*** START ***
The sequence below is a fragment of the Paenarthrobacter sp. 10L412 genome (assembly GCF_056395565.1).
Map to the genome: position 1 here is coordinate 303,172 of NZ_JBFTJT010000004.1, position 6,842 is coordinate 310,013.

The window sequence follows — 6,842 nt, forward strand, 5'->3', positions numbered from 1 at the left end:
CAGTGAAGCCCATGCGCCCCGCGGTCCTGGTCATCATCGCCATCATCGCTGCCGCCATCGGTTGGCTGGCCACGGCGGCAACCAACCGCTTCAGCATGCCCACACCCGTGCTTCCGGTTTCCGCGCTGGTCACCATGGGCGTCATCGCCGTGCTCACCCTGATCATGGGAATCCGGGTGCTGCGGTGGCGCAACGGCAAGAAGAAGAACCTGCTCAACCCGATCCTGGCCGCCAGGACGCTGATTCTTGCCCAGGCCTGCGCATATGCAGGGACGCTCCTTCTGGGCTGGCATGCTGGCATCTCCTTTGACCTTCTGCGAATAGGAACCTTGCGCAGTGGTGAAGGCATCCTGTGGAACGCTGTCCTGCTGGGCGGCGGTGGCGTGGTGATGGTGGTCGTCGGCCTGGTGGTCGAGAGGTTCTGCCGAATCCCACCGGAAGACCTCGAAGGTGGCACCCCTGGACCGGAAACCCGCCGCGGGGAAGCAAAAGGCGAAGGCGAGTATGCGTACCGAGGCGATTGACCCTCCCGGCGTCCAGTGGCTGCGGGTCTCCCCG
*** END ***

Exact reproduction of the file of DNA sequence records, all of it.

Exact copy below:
The sequence below is a fragment of the Paenarthrobacter sp. 10L412 genome (assembly GCF_056395565.1).
Map to the genome: position 1 here is coordinate 303,172 of NZ_JBFTJT010000004.1, position 6,842 is coordinate 310,013.

The window sequence follows — 6,842 nt, forward strand, 5'->3', positions numbered from 1 at the left end:
CAGTGAAGCCCATGCGCCCCGCGGTCCTGGTCATCATCGCCATCATCGCTGCCGCCATCGGTTGGCTGGCCACGGCGGCAACCAACCGCTTCAGCATGCCCACACCCGTGCTTCCGGTTTCCGCGCTGGTCACCATGGGCGTCATCGCCGTGCTCACCCTGATCATGGGAATCCGGGTGCTGCGGTGGCGCAACGGCAAGAAGAAGAACCTGCTCAACCCGATCCTGGCCGCCAGGACGCTGATTCTTGCCCAGGCCTGCGCATATGCAGGGACGCTCCTTCTGGGCTGGCATGCTGGCATCTCCTTTGACCTTCTGCGAATAGGAACCTTGCGCAGTGGTGAAGGCATCCTGTGGAACGCTGTCCTGCTGGGCGGCGGTGGCGTGGTGATGGTGGTCGTCGGCCTGGTGGTCGAGAGGTTCTGCCGAATCCCACCGGAAGACCTCGAAGGTGGCACCCCTGGACCGGAAACCCGCCGCGGGGAAGCAAAAGGCGAAGGCGAGTATGCGTACCGAGGCGATTGACCCTCCCGGCGTCCAGTGGCTGCGGGTCTCCCCG